Wednesday, 9 December 2015

Quo Vadis

Quo Vadis; drama, USA, 1951; D: Mervyn LeRoy, S: Robert Taylor, Deborah Kerr, Peter Ustinov, Leo Genn, Patricia Laffan

Ancient Rome, around 64 AD. A Roman commander, Marcus Vinicius, returns after the campaign in Britain, and falls in love with a slave girl, Lygia, who was adopted by a Roman couple. However, Lygia is a Christian, and Marcus is frustrated by her religion. When he wants to take her by force, she disappears, and he spots her during a mass in the open, When emperor Nero burns Rome, Marcus runs to help Lygia and Christians from the fire. In order to find a scapegoat, Nero blames Christians for the fire, and has them arrested and killed in the area by lions, whereas Peter is crucified upside down. Marcus, now converted to Christianity, manages to save Lygia and turn the mob against Nero, who flees and commits suicide. Now married, Marcus and Lygia leave Rome.

Hollywood films about Ancient Rome around the time of early Christianity were a dime a dozen in the 50s, and a good deal of them feels stiff and dated by today's standards. Among those which fare a little better is Mervyn LeRoy's "Quo Vadis", the adaptation of eponymous Polish novel by Henryk Sienkiewicz, that managed to find a good balance despite its obvious pro-Christian bias and historical inaccuracies. The (Christian) characters are rather stiff, bland and rigid, since their religion was too forcefully imposed as something theatrically idealistic and perfect, including the main hero, Marcus, who undergoes a transition from a Roman commander to a Christian convert after falling in love with a Christian girl, and thus the majority of the wit (inadvertently) comes from the undisputable highlight of the film, emperor Nero, played by brilliant Peter Ustinov, since his comic antics and dialogues with his servant Petronius still feel fresh and alive today, including several great moments where he has a field day (one of the highlights is when Petronius cynically lies that Nero's awful verses are "worthy of Virgil, Ovid and Homer, but not fo Nero"; the scene where Nero is trying to squeeze a tear from his eyes to put them in a glass as "proof" that he mourned after Petronius).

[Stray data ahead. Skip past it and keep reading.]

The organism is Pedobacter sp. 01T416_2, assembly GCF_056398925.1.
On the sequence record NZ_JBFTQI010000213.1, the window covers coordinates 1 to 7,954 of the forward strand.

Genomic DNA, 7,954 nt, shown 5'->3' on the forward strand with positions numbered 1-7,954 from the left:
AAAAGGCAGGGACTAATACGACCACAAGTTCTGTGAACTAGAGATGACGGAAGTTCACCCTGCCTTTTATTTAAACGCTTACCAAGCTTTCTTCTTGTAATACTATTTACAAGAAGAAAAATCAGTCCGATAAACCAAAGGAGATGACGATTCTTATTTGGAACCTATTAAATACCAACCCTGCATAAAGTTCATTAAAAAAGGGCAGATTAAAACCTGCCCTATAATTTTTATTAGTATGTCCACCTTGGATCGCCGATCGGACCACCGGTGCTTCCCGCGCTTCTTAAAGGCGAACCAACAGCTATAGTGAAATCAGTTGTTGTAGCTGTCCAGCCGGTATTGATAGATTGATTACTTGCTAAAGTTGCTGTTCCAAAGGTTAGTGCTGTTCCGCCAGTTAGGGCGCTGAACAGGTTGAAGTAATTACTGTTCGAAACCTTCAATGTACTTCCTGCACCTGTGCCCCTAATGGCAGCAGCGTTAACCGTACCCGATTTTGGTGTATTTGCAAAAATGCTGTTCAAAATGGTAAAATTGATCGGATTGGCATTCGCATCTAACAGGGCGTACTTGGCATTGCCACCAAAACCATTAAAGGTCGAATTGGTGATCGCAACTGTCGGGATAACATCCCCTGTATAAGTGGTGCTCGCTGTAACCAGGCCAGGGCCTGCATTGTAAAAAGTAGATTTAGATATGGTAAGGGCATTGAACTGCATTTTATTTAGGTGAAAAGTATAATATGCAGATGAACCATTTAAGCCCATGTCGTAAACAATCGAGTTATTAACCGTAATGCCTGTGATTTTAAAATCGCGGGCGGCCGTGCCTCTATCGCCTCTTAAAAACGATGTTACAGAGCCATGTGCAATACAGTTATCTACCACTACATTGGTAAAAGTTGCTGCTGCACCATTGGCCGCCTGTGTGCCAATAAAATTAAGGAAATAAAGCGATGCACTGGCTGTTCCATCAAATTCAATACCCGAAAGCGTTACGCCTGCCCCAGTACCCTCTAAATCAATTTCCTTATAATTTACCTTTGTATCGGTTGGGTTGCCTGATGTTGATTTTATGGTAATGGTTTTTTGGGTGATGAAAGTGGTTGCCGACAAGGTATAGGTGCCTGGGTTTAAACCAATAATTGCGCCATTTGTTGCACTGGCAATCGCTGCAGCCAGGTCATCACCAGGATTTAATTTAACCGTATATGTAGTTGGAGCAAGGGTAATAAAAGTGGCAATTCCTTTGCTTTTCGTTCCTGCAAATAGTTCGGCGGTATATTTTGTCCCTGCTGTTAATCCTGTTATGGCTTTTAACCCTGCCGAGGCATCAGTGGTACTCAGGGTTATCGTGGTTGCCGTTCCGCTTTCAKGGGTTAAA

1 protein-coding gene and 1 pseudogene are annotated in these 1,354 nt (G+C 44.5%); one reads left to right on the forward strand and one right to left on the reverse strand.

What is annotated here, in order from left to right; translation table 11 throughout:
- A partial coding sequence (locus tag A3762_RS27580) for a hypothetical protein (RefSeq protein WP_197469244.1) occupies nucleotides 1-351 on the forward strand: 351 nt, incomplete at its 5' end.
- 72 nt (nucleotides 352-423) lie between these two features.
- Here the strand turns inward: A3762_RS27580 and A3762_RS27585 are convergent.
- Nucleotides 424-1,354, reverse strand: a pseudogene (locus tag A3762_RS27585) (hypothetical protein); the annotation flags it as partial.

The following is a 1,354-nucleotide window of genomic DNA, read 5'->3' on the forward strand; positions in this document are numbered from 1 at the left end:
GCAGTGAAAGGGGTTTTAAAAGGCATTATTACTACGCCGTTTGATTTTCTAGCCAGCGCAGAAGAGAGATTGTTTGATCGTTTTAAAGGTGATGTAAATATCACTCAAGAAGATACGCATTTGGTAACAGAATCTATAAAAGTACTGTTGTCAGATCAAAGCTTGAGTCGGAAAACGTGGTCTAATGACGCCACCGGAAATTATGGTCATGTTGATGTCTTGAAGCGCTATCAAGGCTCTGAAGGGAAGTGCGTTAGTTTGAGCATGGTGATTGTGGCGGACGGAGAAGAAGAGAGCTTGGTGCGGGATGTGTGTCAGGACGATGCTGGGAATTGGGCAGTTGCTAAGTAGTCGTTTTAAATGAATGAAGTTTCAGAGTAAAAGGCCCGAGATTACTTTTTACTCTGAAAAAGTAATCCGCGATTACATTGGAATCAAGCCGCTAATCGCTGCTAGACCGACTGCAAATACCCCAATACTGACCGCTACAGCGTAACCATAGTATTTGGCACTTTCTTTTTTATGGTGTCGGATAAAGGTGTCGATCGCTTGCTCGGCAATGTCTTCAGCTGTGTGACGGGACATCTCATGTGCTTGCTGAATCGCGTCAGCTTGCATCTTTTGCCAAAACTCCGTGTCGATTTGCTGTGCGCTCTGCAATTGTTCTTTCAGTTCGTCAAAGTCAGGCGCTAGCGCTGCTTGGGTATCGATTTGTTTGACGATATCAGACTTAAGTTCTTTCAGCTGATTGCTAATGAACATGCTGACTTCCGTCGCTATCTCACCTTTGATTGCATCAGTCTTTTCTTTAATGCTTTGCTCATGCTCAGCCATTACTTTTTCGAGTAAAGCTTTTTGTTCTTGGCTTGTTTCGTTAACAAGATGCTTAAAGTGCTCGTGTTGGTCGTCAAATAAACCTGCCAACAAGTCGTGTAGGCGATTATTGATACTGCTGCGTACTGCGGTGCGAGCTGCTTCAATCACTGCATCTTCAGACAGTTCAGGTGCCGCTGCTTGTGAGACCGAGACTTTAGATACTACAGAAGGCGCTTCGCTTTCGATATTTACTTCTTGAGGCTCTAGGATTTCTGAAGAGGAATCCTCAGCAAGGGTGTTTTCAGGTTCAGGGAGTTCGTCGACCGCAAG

Ustinov's performance was so effective that Nero widely stayed remembered as a madman and arsonist for decades after the film, even though historical records show the opposite, that he probably did not start the fire of Rome, and used his own guards to help the wounded. Several details manage to lift up the film from its predictable, standard construction (one of them is a slave who is shaving Marcus' back with a sickle in the bath scene) and the stunts in the arena are impressive and dangerous, since they displayed lions interacting with real people and a man holding a bull by his horns. Also, a couple of famous actors have a cameo of only a couple of seconds (Bud Spencer, Sophia Loren, Elizabeth Taylor). "Quo Vadis" seems rather pompous today, yet still managed to ensure a rather universal message of little people surviving during the times of troubles thanks to their sprituality and devotion.

Grade;++

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